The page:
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Appeals Court Audio Recording of Roadblock Hearing Now Available

Written by Subject: Arizona's Top News

As previously announced, a three judge panel in the United States Court of Appeals for the 9th Circuit heard oral argument in my five year running civil rights lawsuit on the morning of November 20, 2008. The lawsuit, filed in December of 2003, stemmed from an illegal joint task force roadblock I ran afoul of on December 20, 2002. A full account of this incident spanning the past six years is available here.

The Appeals court case, no. 07-19531, is an appeal from the United States District Court for the District of Arizona, case no. CV-04-264-JMR. The three judges who conducted the hearing consisted of:

* Senior Circuit Judge William Canby
* Circuit Judge Kim Wardlaw
* Visiting Illinois Senior District Court Judge Richard

Representing myself at the hearing were attorney's David Euchner and Jim Harrison. Representing the appellees was Roger Frazier for the four named police officers. Additionally, a Mr. Ferraro from the U.S. Attorney's office (on behalf of assistant U.S. Attorney Gerald Frank) represented the United States regarding the lawsuit's malicious prosecution claim.

Each side was granted 15 minutes to present their case to the panel and answer any questions from the judges of which there were many. It's unknown when the panel will issue its ruling but it will most likely be sometime in the next month or so.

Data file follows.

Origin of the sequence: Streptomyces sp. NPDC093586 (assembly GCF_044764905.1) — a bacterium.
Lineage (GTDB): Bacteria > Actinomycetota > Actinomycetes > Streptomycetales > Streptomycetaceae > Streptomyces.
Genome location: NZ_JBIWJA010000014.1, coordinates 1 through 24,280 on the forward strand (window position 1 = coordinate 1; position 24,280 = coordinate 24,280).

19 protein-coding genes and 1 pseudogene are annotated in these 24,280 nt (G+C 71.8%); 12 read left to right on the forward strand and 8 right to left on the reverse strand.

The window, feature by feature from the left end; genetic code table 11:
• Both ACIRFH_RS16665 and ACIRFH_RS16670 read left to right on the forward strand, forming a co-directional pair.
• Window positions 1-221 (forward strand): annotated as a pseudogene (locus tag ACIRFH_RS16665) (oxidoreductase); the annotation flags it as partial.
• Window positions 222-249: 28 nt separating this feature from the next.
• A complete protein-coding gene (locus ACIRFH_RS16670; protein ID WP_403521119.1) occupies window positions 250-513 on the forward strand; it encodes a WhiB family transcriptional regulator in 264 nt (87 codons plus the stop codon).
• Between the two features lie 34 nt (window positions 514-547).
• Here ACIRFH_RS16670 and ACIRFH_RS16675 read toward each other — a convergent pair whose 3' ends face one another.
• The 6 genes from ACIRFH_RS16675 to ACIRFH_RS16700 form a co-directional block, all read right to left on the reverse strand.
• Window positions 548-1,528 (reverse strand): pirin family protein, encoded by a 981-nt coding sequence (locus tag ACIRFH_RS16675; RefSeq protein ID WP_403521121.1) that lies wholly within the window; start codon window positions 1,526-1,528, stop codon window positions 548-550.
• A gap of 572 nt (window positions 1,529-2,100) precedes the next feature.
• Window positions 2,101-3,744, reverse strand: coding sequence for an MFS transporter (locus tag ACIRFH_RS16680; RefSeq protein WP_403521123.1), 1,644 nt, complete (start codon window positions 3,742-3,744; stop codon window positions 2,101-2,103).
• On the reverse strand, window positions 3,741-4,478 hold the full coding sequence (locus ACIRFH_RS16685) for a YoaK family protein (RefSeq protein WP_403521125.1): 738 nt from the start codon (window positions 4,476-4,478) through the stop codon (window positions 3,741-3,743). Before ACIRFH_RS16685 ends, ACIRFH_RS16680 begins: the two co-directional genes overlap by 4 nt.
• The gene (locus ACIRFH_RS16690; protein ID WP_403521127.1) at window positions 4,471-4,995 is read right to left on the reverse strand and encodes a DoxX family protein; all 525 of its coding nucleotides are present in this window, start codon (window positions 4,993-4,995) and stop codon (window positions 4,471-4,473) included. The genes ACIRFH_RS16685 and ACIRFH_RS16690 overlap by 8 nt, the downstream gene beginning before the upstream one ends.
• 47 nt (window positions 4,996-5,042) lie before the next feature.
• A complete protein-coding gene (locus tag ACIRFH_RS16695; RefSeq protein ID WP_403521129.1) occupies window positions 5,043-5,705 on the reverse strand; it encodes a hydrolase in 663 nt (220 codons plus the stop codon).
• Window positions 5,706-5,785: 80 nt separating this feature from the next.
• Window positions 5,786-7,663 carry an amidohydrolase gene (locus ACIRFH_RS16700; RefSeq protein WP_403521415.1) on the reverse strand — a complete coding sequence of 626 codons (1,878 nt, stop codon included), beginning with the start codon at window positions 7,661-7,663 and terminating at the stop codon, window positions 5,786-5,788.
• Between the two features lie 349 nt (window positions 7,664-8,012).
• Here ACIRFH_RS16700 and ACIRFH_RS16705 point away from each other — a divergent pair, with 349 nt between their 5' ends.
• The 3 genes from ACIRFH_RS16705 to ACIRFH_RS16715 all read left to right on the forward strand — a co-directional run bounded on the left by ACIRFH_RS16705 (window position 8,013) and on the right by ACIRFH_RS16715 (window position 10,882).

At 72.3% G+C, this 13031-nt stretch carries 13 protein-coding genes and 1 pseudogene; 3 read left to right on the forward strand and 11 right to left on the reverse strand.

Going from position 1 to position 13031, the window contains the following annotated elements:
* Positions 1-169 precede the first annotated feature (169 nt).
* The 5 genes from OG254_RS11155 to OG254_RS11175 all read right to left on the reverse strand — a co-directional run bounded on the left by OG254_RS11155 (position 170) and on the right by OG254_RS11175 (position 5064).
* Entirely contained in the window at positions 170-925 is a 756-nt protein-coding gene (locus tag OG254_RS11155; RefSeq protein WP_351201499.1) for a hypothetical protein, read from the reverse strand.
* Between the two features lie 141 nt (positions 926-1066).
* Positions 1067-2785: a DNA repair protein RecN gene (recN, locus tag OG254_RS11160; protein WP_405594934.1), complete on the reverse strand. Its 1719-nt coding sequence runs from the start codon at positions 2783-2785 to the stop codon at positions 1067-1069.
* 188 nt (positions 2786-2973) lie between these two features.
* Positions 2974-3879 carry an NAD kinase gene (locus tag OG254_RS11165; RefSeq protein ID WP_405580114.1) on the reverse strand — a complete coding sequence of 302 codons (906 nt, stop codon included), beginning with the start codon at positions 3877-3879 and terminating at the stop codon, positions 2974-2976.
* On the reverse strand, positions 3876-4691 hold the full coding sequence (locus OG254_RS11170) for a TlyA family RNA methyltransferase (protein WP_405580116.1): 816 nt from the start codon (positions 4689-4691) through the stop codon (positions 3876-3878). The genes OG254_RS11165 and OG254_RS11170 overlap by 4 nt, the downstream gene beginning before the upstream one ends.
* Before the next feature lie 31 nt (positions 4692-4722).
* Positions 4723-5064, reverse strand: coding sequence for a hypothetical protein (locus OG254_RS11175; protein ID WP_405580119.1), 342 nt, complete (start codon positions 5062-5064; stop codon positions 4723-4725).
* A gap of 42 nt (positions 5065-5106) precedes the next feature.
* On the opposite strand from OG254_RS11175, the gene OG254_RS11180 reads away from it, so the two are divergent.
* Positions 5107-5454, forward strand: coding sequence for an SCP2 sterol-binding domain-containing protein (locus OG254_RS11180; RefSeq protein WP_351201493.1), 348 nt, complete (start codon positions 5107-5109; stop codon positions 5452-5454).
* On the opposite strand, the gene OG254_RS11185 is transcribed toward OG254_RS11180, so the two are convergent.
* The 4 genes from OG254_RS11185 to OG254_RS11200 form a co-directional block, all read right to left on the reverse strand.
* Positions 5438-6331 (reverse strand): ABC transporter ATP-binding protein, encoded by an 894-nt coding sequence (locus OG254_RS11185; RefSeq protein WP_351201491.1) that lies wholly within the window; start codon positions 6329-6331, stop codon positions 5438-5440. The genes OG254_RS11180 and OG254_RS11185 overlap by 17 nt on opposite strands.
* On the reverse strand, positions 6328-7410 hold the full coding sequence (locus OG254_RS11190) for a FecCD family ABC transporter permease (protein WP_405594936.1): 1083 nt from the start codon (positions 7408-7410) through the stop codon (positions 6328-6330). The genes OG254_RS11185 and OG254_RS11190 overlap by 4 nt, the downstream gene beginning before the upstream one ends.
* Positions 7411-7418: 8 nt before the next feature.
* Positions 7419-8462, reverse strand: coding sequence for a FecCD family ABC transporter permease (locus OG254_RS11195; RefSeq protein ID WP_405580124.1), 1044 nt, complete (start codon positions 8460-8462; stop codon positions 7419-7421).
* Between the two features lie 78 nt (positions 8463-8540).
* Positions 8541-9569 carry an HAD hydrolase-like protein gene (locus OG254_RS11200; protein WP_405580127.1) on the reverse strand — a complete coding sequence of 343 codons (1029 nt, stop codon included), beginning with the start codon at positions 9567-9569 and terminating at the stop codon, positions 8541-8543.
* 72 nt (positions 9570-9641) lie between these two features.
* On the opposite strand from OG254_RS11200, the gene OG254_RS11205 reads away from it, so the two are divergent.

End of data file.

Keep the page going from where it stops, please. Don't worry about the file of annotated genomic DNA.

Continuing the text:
To my pleasant surprise, the United States Court of Appeals creates an audio record of each hearing and posts it online a day or two after it takes place. As such, I've downloaded the audio file for this hearing from the 9th Circuit's website and make it available here.

When the panel makes its final ruling, an update will be provided on these pages.

Many thanks to all those who made this hearing possible.

2 Comments in Response to

Comment by Terry Bressi
Entered on:
Actually, Arizona law has no provision in place to allow police to indiscriminantly pull over individuals absent reasonable suspicion or probable cause and demand their license. Specifically, ARS 28-1594 and ARS 13-3883(B) require that an officer have reasonable suspicion before initiating a stop. Once a lawful stop has been initiated based upon reasonable suspicion, a police officer may then lawfully request your license.

There is also no statutory authorization within Arizona law for suspicionless checkpoints of any type but that hasn't stopped police agencies across the state from conducting them anyway while Arizona courts turn a blind eye.

Nonetheless, I have submitted open records requests to several different jurisdictions requesting copies of their checkpoint guidelines. None of them allow officers conducting such checkpoints to ask to see a license unless reasonable suspicion of an actual crime surfaces during the initial stop.

This of course stands in stark contrast to what the tribal police did during the roadblock in question. Specifically, they conducted an illegal dragnet law enforcement checkpoint by actively looking for felons, stolen vehicles, seatbelt violations, drunk drivers, illegal aliens, illegal narcotics and conducted vehicle searches absent probable cause. They also had no guidelines in place regarding how such checkpoints would be conducted.

So far, they've been able to keep the courts from analyzing these facts by claiming sovereign immunity but if the 9th Circuit reverses the District court's summary judgment orders, these facts will become germane.

Comment by Aaron Stichter
Entered on:

This is the first I've ever heard inside such a hearing. It is interesting and I think your lawyer represented you well. The female judge said she would have likely resisted as well so that seems to be a good sign. I am frustrated to find out that it is AZ law to hand over a drivers license when asked and that they are even allowed to pull you over for that action without cause. THANK YOU for fighting!